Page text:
psychology research

Income Inequality Leads To More US Deaths, New Study Finds

Income Inequality Leads To More US Deaths, New Study Finds

A new study provides the best evidence to date that higher levels of income inequality in the United States actually lead to more deaths in the country over a period of years.

Are Women With a History of Violent Experiences More Likely to Have Risky Sex?

Are Women With a History of Violent Experiences More Likely to Have Risky Sex?

Women who have experienced multiple forms of violence, from witnessing neighborhood crimes to being abused themselves, are more likely to engage in risky sexual behavior, according to a new report in the Psychology of Violence.

The Gifts We Keep On Giving

The Gifts We Keep On Giving

In an article to be published in a forthcoming issue of Psychological Science, a journal of the Association for Psychological Science, researchers from Stanford Graduate School of Business, the Harvard Business School and the London Business School explore the whole question of regifting from the perspective of both the original giver and the receiver who may or may not rewrap and regift.

US Army Considers Why Some Soldiers Avoid PTSD Care, And Strategies For Continued Treatment

US Army Considers Why Some Soldiers Avoid PTSD Care, And Strategies For Continued Treatment

Currently, fewer than half of the Soldiers who report symptoms of combat-related PTSD receive the care they need. And of those Soldiers who do start treatment, between 20 percent and 50 percent walk away before its completion.

New Research about Facebook Addiction

New Research about Facebook Addiction

Are you a social media enthusiast or simply a Facebook addict? Researchers from Norway have developed a new instrument to measure Facebook addiction, the Bergen Facebook Addiction Scale.

A Profile Picture Tells A Thousand Words On Facebook

A Profile Picture Tells A Thousand Words On Facebook

The old adage that a picture speaks a thousand words appears to be true, especially when it comes to our social network pictures, a new report from Ohio State University suggests. According to the research, social network users consider your profile picture more than your profile content information to form first impressions of you. However, this is only apparent if the photograph displayed on your profile shows you in a positive light.

Does What We Listen To Impact How We Support Other Social Groups?

Does What We Listen To Impact How We Support Other Social Groups?

Does what we listen to impact how we support other social groups? A new report released by Ohio State University suggests it does. According to the research, listening to a few minutes of different types of music can influence how we offer support to other ethnic groups. Students who were exposed to mainstream, top 40 pop music were more inclined to offer equal support for other student groups, while those exposed to traditional rock music were more inclined to support student groups associated with ‘white’ causes. Unsurprisingly, those who were exposed to ‘white power’ music gave most support for the conventionally ‘white’ causes, and far less support to the African-American and Arab-American student groups.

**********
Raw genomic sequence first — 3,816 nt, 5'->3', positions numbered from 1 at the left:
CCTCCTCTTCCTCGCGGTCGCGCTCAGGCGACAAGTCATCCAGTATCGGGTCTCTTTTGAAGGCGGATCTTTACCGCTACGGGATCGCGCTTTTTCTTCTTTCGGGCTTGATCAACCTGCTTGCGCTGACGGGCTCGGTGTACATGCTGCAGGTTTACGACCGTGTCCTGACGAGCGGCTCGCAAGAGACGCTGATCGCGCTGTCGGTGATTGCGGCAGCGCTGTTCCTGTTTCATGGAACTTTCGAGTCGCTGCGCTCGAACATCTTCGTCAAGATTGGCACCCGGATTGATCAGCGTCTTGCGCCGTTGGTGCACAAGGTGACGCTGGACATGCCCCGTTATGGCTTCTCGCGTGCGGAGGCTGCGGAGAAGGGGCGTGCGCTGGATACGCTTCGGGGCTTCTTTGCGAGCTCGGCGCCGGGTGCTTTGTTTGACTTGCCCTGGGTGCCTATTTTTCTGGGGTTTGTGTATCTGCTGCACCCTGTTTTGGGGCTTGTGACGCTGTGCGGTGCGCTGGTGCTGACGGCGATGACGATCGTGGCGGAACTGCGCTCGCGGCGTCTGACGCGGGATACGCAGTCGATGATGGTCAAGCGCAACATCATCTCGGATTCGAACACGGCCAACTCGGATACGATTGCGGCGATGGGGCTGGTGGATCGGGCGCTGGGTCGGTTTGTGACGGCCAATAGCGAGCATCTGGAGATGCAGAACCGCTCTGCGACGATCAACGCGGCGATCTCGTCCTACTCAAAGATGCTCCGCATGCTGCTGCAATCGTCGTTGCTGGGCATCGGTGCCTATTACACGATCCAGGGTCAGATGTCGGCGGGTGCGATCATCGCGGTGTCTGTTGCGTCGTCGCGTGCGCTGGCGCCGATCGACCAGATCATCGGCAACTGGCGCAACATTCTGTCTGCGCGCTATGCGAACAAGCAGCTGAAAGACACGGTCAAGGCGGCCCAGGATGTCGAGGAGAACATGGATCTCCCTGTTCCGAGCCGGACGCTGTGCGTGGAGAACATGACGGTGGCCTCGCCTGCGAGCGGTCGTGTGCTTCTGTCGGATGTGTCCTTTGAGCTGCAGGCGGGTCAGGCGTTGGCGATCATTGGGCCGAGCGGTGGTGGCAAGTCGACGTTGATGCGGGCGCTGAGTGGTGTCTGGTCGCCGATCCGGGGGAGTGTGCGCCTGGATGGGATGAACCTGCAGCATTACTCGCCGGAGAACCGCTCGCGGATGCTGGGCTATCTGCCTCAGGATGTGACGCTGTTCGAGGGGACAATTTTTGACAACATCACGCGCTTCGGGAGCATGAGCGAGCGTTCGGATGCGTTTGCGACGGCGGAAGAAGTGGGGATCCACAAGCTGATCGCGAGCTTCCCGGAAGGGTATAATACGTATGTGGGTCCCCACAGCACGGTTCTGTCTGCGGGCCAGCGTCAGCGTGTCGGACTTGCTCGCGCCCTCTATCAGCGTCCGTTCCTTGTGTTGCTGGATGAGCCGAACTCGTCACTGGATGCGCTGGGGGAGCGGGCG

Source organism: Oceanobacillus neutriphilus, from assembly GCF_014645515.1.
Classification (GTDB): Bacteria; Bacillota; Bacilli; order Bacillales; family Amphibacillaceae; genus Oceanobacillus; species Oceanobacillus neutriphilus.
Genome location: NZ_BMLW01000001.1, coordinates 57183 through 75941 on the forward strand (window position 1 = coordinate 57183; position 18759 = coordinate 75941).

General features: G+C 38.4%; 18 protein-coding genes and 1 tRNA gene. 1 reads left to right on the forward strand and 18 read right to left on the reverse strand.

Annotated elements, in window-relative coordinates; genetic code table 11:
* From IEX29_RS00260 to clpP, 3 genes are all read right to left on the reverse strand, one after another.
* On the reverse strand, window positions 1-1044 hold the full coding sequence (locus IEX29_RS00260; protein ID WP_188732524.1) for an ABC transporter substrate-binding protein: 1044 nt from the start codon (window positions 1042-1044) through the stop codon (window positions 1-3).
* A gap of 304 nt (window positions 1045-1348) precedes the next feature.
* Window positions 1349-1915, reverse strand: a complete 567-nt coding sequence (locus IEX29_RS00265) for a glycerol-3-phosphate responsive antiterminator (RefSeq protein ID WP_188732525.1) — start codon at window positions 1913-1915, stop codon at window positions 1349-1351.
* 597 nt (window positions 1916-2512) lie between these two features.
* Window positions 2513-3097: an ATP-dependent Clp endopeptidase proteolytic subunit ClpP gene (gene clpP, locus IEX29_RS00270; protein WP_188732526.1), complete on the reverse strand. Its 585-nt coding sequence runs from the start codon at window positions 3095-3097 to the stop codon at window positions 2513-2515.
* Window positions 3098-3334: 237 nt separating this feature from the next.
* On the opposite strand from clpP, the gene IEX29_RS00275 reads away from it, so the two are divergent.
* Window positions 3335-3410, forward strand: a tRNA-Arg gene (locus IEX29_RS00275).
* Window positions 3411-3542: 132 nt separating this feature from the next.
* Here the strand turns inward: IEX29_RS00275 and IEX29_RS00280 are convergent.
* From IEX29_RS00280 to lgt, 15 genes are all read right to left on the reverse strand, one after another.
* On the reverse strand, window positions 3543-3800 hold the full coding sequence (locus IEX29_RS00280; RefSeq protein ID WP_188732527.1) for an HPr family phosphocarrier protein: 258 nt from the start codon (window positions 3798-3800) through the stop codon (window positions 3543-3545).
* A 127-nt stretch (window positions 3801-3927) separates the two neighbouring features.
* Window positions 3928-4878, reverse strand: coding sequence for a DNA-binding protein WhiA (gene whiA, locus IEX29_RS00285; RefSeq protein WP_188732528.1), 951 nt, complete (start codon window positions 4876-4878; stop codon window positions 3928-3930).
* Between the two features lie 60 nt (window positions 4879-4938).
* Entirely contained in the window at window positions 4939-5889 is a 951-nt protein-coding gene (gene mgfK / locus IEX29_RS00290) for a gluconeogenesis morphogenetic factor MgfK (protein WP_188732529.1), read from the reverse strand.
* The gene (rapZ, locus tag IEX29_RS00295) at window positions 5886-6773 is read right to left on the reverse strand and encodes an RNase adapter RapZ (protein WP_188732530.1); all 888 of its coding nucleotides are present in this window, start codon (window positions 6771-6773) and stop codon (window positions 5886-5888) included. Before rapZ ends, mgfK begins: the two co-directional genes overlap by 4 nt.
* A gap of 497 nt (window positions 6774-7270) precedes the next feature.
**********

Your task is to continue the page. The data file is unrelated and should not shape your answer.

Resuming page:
High School Bullies More Likely To Be Substance Users

High School Bullies More Likely To Be Substance Users

A new study released by researchers for Ohio State University points to increased substance use for bullies of middle and high school age. The research demonstrated that bullying was more prevalent within the middle school age group, and an increased substance use was seen in high school aged bullies. Additionally, victims of bullies were more likely to embark in fairly frequent substance use, with alcohol, cigarette and marijuana use being cited as most commonly used.

Genetic Origins To Antisocial Behavior Examined

Genetic Origins To Antisocial Behavior Examined

A new report released by researches at Sam Houston State University considers the roles of genetics and environmental influences in relation to antisocial behavior. It has long been considered that a person’s biology can account, in part, for the way they behave. However, the application to this concept is still relatively new to criminology.

Further Cardiac Related Hospitalization In Heart Attack Patients With Depression

Further Cardiac Related Hospitalization In Heart Attack Patients With Depression

New research released by Tel Aviv University today suggests heart attack patients with a history of depression are more likely to be re-admitted to hospital with additional cardiac health problems. For patients with depression, it is hoped that further medical assistance be administered to help manage depression, in addition to general lifestyle changes such as weight loss and smoking cessation.